The general welfare of our community is all of our jobs. Some in one way and some in another. And this way of living together is much like the early Christians. Our culture these days seems to subscribe to a system that is so much closer to: every person for him or herself! That may seem like a plan that sets us all free, but it isn’t so! It does take “a village to raise a child.” So, in a time when the need for functioning, compassionate, and spiritual shepherds is so great, we as a Church have both a challenge and a huge opportunity. But part of the challenge is to reimagine what it means to be a spiritual shepherd in the 21st Century.

FIRST, we must start with a new commitment to community.

Maybe at no time in the history of the church has community been more of a need! Our politics is divisive, our rhetoric is deadly to our spirits, our pandemic has isolated us and we are reluctant at times to have it any other way. Our jobs consume us until we have no energy for anything else. So our spirits shrivel and the church has suffered even when it offers a solution. The church must lead the way in our own practice and message toward healing for our time that can be found in a loving, committed, supportive community! A strong community of faithful seekers after God is essential!

SECOND, we must begin the process of rethinking, reimagining the shepherding role of pastor/preacher.

We offer the one-way communication from pulpit to pew where people have to submit to the worst characteristics of sheep and must listen without opportunity to dialogue, disagree, or question. It’s not enough and we are missing an entire generation of people who refuse to shut off their minds when they come through the church doors. We have to get better at the way we share the good news. Instead of apologizing for our small size, we need to reimagine how small groups actually are so effective in building solid, committed Christians who see the world as their field of ministry. Spiritual growth does not thrive in large crowds. It happens where intimacy is possible. We’ve got the small group down, but not the intimacy part. It is a continual issue for conversation and experimentation. What we have is good, but we cannot be content with it.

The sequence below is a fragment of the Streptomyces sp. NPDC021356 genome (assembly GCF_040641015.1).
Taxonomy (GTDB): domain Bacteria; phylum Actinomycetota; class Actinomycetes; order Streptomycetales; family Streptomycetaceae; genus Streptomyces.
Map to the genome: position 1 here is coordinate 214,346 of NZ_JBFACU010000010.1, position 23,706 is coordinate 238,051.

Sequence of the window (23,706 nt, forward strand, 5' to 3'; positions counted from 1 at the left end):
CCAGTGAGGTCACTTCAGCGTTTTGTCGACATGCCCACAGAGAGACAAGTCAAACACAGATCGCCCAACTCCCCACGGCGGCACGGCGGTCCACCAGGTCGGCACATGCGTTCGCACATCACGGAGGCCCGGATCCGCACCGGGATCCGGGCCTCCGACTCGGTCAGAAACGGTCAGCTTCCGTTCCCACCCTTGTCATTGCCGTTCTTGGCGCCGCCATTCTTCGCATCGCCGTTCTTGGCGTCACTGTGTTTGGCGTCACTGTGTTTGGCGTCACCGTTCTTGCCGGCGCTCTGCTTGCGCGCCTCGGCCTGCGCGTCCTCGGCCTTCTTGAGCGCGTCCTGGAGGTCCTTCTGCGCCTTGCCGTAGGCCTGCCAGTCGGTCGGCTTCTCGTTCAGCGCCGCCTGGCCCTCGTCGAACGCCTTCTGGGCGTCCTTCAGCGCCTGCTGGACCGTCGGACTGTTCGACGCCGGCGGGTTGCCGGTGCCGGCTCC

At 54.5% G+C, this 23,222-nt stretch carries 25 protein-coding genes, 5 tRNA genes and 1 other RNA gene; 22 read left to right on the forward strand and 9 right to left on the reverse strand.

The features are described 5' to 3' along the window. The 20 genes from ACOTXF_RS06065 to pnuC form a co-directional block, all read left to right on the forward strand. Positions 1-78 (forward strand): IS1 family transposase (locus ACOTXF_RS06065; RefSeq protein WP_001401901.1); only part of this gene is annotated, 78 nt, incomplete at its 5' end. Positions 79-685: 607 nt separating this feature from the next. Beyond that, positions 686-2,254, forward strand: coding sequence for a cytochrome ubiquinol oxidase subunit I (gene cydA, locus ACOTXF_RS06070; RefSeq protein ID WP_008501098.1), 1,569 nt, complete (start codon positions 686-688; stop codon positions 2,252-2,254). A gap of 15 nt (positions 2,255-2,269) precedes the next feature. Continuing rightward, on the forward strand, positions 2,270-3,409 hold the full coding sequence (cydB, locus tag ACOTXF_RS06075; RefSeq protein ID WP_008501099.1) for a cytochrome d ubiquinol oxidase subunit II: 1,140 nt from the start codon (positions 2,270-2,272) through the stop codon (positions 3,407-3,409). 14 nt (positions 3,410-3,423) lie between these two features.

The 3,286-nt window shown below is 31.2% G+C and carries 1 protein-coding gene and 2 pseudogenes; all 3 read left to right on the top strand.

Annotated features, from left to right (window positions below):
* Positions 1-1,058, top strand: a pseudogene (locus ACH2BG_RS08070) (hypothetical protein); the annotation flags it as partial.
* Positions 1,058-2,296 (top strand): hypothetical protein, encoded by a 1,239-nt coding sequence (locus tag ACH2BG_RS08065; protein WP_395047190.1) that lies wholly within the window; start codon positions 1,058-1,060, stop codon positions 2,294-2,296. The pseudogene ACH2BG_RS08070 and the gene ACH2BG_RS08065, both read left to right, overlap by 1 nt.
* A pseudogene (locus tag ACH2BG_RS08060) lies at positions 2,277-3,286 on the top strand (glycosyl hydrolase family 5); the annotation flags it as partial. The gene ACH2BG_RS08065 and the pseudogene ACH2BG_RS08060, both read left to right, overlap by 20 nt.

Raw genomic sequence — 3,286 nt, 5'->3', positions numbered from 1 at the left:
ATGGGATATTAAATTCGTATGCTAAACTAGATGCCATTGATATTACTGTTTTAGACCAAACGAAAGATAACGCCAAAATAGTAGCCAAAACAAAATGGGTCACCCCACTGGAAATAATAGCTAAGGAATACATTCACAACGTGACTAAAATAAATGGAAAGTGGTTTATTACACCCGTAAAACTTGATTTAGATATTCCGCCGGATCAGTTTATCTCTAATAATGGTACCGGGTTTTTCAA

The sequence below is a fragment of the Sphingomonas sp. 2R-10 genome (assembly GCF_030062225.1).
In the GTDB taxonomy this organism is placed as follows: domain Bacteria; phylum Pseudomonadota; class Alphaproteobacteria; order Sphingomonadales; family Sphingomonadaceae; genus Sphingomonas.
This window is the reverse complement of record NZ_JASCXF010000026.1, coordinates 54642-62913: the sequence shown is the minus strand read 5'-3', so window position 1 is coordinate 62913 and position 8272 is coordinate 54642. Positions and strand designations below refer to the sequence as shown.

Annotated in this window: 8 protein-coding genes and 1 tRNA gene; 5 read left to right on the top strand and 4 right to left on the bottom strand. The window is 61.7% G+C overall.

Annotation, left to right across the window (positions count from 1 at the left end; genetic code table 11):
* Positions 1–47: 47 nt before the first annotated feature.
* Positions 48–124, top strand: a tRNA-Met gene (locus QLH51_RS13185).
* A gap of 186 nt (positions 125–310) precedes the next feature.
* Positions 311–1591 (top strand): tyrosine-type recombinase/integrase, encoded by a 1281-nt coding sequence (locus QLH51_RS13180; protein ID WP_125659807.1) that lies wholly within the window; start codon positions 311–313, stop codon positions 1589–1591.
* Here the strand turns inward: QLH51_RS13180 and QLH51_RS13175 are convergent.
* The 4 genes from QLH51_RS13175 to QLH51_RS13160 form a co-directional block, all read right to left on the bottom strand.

THIRD we must constantly improve how we love and support one another as part of the flock.

This is a moving target, because it is always changing as the generations change. We have to know one another better so we see each other’s needs and respond to it with the compassion of our great Healer Jesus! We can’t be truly and deeply loving to those we do not know.

I offer these insights, not as an authoritative pronouncement, but as one shepherd among many. I have always thought about the future and how to get ready for it. That can be both a blessing and a curse and sometimes both at once. That’s one of the things I bring to the table as one of your shepherds. Practicing spiritual discernment to figure out what is truth for us as individuals and as a church is a community task. I just lay these things before you and trust that you prayerfully consider them, keep them, practice them, or throw what is of no value away.

It is all good work and it is all church work. May God bless us all as we face the rest of the century together

Pastor Don Crist